The Joyless Recovery

The U.S. stock market is building on record highs, the housing and automotive markets continue to recover, the banking industry has stabilized, gross domestic product continues to grow, the unemployment rate is falling and new jobs are being added every month.

Meanwhile, inflation and interest rates remain low.

The U.S. economy has added jobs in 39 consecutive months, creating 6.9 million jobs over that time. The Brookings Institute recently forecasted that the national unemployment rate will fall to 6.8 percent by December.

In one recent 24-hour news cycle, investors were treated to the following glowing data points:

The Conference Board said consumer confidence in June rose to a more than five-year high. The index rose to 81.4 from 74.3 in May, marking the best level since January 2008.

Prices for U.S. homes leaped in April, posting record monthly growth and the fastest year-over-year growth in seven years, according to the S&P/Case-Shiller Index. With gains in 19 of 20 cities, the 20-city composite index rose 2.5 percent in April, the largest monthly growth on record.

Sales of new homes rose in May to the highest rate since mid-2008 and purchases for the prior three months were all revised higher, reflecting the continued resurgence in the U.S. housing market. The U.S. Commerce Department said sales in May climbed 2.1 percent to an annual rate of 476,000 from 466,000 in April.

Orders for long-lasting manufactured goods rose more than expected in May. Durable goods orders increased 3.6 percent as demand for goods ranging from aircraft to machinery rose, the U.S. Commerce Department said. Orders for these goods, which range from toasters to aircraft, had risen 3.6 percent in April.

Core capital goods shipments, used to calculate equipment and software spending in the national gross domestic product report, rebounded 1.7 percent. The increase in shipments of core capital goods pointed to moderate growth in business spending on capital equipment.

So, with positive economic and employment data at almost every turn, why then, don’t most of us Americans feel good about this economy? Why are we not spinning cartwheels or popping champagne corks?

Bob Chernow

For insights about this economic and psychological conundrum, BizTimes turned to Robert Chernow, a Milwaukee investment advisor and a futurist. He is vice chairman of the World Future Society who manages more than $450 million in assets as a wealth manager.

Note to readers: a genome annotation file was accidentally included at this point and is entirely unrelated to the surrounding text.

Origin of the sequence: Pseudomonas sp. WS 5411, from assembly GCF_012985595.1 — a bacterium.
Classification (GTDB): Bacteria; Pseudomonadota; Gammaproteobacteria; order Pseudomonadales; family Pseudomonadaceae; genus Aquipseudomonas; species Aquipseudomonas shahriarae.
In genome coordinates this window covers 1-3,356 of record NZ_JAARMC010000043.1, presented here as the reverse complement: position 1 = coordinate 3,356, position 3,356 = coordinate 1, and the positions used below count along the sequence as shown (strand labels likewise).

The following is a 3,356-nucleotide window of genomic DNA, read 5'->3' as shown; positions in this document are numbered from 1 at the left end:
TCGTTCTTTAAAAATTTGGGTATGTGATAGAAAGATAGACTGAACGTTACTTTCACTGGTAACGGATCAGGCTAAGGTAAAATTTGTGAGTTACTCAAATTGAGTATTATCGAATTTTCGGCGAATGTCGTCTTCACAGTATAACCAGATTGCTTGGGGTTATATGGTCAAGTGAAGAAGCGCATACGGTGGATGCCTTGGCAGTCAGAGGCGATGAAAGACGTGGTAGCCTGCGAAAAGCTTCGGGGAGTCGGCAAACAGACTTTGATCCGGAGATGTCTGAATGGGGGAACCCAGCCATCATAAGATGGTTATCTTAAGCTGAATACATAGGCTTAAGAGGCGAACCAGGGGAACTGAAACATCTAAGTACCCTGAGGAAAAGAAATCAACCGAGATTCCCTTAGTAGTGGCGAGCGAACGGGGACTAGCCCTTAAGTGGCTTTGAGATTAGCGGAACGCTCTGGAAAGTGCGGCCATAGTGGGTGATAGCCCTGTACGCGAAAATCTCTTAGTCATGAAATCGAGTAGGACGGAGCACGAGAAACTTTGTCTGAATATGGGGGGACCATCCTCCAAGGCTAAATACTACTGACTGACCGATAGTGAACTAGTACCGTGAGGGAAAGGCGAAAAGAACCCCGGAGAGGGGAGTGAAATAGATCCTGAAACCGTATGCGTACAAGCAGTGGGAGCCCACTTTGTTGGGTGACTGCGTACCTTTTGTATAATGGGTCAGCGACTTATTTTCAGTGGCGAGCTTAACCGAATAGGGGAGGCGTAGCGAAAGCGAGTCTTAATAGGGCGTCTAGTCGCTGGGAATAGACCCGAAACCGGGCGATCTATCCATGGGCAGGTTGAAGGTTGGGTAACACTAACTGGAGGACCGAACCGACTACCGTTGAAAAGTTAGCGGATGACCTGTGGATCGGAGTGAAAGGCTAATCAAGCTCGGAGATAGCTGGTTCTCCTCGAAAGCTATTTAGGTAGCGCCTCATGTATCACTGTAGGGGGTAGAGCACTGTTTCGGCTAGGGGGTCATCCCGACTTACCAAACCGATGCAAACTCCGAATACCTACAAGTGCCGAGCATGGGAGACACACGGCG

BizTimes: My first question is … Some people have called this a “jobless recovery,” but that’s not really true. Rather, it seems this is a “joyless recovery.” Why aren’t we celebrating?

Chernow: “I think it is a joyless recovery. And the reason is that I think people don’t really understand that the American economy basically collapsed in 2007 and 2008. And if we had followed suit like we had during the Great Depression, we’d still be in a depression. So, what’s really remarkable about this is not that we’ve had a slow recovery but that we’ve actually had a recovery at all. That’s really what is remarkable here – how well the economy has recovered from this tremendous, disastrous pullback we had and the destruction of a significant amount of wealth in this country. In part, much of this has to do with the fact that the stimulus and the Federal Reserve in essence bought time for large corporations and the banking system to recover.”

BizTimes: It is a recovery by any measure. The stock market has been made whole at record levels. So, why don’t people in the day-to-day grind of it all feel like we should be celebrating?

Chernow: “I don’t feel like it’s joyless. It’s just that most people out there do. In part, that’s because of the way we view the world. We view the world in terms of a month or a week. I look at the world in five or ten years. Most people are short-minded. My wife, who I love dearly, will pass by Mayfair (Mall), and she’ll say, ‘There’s no recession out here. We can’t find a parking space.’ And that’s what we’re seeing, where people have more wealth, but we’re feeling pessimistic about it.”

BizTimes: Why is that?

Chernow: “That’s an interesting question. I think part of it is we’ve been through a situation which has basically kicked us in the stomach and has made us see the huge suffering of other people. People who have worked at jobs for years and they have been kicked out, not because they’re incompetent, but because their companies have failed. They see their kids who don’t really find out what they want to do until their late 20s or early 30s. So, there’s a pervasive pessimism that has permeated us. Many of the people who came through the Great Depression were very conservative with their finances for the rest of their lives, because they knew what it was like not to get another meal. We’ve seen many people who lost their homes.”

BizTimes: Conversely to that pessimism, the stock market has been buoyant, rising to record levels. What is fueling this meteoric rise in the stock market, even though the rest of us still seem gloomy?

Chernow: “Very good observation, my friend. I think the primary reason for it is that the market is based on buyers, not sellers. There still is a lot of pessimism around. Two, there’s a huge amount of cheap cash out there on the sidelines, and there really is not a good place to put it.”

BizTimes: You mean that because interest rates and inflation are so low, there are no better investment options?

Chernow: “Right. There’s huge pent-up demand for white goods, automobiles, housing, because we haven’t been buying those things for years here. For the last decade, companies have been buying back stock. There have been mergers and acquisitions, and there have been very few initial public offerings. What does that mean? Basically, it means we have more money chasing fewer stocks.”